Max De Pree writes in his book, Leadership Is An Art, the first task of a leader is to define reality; therefore the first task of a Christian businessman is to define business as mission (9). According to C. Neal Johnson, business as mission is simply defined as, “a for-profit commercial business venture that is Christian led, intentionally devoted to being used as an instrument of God’s mission to the world, and is operated in a cross-cultural environment” (28). A cross-cultural environment is not necessarily around the world, today the world is moving to larger cities (Swanson and Williams 36).
This definition implies that understanding business as mission means businessmen must minister to their employees, while also using the office setting as a place of evangelism– engaging the community in which the business works, both locally and globally (Johnson 28). Simply, business as mission is having a Kingdom minded approach that will impact and transform people’s lives, societies, and spiritual condition (Johnson 30). It is having great belief that the Lord can and will use business to impact the world for His mission. This concept is very evident in countries presently closed to the gospel (Rundle and Steffen 19).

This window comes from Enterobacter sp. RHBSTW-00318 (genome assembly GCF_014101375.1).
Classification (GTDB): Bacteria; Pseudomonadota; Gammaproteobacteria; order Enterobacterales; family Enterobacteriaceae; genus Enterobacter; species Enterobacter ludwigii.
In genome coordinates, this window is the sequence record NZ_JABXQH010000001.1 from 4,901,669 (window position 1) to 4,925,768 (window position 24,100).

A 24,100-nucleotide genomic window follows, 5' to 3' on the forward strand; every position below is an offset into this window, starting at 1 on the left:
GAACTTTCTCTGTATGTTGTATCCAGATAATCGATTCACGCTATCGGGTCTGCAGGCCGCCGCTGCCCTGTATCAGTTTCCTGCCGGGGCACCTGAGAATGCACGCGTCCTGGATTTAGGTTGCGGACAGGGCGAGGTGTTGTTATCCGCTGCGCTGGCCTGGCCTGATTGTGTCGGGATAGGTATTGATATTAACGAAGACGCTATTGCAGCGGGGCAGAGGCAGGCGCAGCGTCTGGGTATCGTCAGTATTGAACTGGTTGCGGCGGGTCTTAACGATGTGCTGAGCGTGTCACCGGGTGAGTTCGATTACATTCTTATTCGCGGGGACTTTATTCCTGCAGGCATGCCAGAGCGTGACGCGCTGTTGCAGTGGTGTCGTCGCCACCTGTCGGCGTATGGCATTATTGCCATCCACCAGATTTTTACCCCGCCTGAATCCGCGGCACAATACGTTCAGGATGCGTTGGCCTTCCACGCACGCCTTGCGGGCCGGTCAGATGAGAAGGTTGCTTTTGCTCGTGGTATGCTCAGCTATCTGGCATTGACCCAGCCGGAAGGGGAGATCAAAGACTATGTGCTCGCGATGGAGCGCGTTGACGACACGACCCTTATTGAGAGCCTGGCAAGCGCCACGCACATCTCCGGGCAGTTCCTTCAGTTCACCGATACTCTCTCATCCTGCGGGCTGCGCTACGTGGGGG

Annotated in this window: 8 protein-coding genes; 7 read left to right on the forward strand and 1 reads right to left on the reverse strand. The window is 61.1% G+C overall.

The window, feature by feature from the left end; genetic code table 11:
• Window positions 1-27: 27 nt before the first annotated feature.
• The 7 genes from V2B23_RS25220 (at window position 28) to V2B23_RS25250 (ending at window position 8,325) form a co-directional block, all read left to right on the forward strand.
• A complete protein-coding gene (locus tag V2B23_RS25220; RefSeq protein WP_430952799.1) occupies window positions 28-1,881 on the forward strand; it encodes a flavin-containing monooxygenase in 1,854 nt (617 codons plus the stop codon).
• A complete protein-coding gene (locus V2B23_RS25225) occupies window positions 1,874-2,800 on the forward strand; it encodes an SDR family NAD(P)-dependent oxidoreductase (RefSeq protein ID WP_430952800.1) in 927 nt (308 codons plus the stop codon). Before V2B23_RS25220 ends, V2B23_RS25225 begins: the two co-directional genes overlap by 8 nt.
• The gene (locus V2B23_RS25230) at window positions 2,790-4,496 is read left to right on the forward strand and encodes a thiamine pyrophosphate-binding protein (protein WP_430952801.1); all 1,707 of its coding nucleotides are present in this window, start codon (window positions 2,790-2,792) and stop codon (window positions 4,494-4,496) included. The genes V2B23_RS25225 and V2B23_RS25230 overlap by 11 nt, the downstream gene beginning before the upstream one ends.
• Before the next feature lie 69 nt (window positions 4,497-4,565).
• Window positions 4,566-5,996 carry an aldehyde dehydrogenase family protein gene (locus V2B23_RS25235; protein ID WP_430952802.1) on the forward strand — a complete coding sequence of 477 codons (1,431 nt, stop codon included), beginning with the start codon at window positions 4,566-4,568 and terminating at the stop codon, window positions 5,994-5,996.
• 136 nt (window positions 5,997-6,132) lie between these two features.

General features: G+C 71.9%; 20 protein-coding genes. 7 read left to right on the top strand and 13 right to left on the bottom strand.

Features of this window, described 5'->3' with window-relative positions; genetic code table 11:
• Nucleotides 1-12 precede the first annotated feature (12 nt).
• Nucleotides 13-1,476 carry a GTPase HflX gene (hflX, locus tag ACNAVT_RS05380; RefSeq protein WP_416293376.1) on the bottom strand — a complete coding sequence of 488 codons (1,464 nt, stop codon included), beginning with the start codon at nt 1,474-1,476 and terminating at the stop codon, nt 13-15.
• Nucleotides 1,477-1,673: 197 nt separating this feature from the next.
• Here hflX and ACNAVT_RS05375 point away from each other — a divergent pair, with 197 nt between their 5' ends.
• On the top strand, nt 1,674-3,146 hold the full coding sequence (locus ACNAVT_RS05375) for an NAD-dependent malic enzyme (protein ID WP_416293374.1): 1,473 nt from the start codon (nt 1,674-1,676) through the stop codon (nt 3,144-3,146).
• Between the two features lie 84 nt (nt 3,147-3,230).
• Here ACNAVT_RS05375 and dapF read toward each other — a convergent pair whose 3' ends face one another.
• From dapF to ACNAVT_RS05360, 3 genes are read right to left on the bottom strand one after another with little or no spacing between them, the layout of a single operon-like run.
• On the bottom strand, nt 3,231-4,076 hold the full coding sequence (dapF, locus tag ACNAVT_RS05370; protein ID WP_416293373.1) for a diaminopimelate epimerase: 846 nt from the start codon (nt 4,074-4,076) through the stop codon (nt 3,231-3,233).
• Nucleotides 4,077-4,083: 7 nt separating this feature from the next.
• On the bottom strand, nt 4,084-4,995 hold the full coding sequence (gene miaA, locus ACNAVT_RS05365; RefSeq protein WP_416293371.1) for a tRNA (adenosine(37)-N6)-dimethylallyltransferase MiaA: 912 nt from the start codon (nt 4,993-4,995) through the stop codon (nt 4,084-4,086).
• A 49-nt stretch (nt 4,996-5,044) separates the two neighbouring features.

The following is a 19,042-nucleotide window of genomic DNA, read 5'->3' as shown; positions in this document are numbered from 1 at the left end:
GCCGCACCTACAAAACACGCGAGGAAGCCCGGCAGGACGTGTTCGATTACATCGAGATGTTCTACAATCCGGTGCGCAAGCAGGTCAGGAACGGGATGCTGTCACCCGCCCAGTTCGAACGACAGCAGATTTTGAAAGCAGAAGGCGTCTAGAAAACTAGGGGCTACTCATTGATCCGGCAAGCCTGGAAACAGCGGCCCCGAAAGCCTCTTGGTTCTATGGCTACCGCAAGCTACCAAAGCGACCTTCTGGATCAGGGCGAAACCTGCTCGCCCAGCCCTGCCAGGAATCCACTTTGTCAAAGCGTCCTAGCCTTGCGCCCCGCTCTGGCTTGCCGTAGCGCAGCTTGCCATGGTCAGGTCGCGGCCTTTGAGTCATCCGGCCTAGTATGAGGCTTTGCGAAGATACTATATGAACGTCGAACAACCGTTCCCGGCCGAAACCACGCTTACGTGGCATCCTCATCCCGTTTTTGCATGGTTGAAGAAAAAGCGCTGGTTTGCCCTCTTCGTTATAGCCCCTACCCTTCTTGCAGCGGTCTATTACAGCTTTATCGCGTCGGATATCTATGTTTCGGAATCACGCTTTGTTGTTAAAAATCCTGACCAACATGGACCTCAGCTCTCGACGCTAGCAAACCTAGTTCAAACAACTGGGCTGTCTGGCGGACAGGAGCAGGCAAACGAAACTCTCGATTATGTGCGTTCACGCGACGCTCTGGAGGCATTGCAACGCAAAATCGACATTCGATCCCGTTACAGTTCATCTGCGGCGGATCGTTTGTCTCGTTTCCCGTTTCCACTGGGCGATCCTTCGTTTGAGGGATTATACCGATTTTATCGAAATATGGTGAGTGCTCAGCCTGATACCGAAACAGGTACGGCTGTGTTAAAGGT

Understanding this simple working definition is not enough to propel a businessman to see his office as mission. Some businessmen believe they are already operating their organization as mission. However there are some distinguishing features of what is not business as mission that helps clarify Johnson’s definition.
First, a Christian businessman may simply see business and mission as two isolated activities, activities that should never mix (Johnson 30). Second, a businessman might view his business for mission, which is simply using financial proceeds as a way of financing mission (Johnson 30). Third, if the businessman observes his business as a platform for mission, then he is channeling mission throughout the world through work (Johnson 30). Lastly, if the businessman hires nonbelievers or uses other comparable means with a view to just share Christ, then that is mission in business (Johnson 30).
Simply put, the organization must be willing to focus on complete and total transformation of the person and community to Christ. Business as missions is part of the mission of God in the world, a holistic view. “The holistic mission of the Kingdom is to take the whole Gospel, to the whole man, by the whole church, to the whole world. This is our mandate and our task,” writes Johnson (41).
For the Christian businessman to operate business as mission, he must strive to have an organization that embodies the characteristics of an organization operating as a great commission company.
De Pree, Max. Leadership Is An Art. New York: Dell, 1990. Print.
Johnson, C. Neal. Business As Mission. Downers Grove: IVP Academic, 2009. Print.
Rundle, Steve, and Tom Steffen. Great Commission Companies: The Emerging Role of Business in Missions. Dowers Grove: IVP Books, 2003. Print.
Swanson, Eric, and Sam Williams. To Transform A City. Grand Rapids: Zondervan, 2010. Print.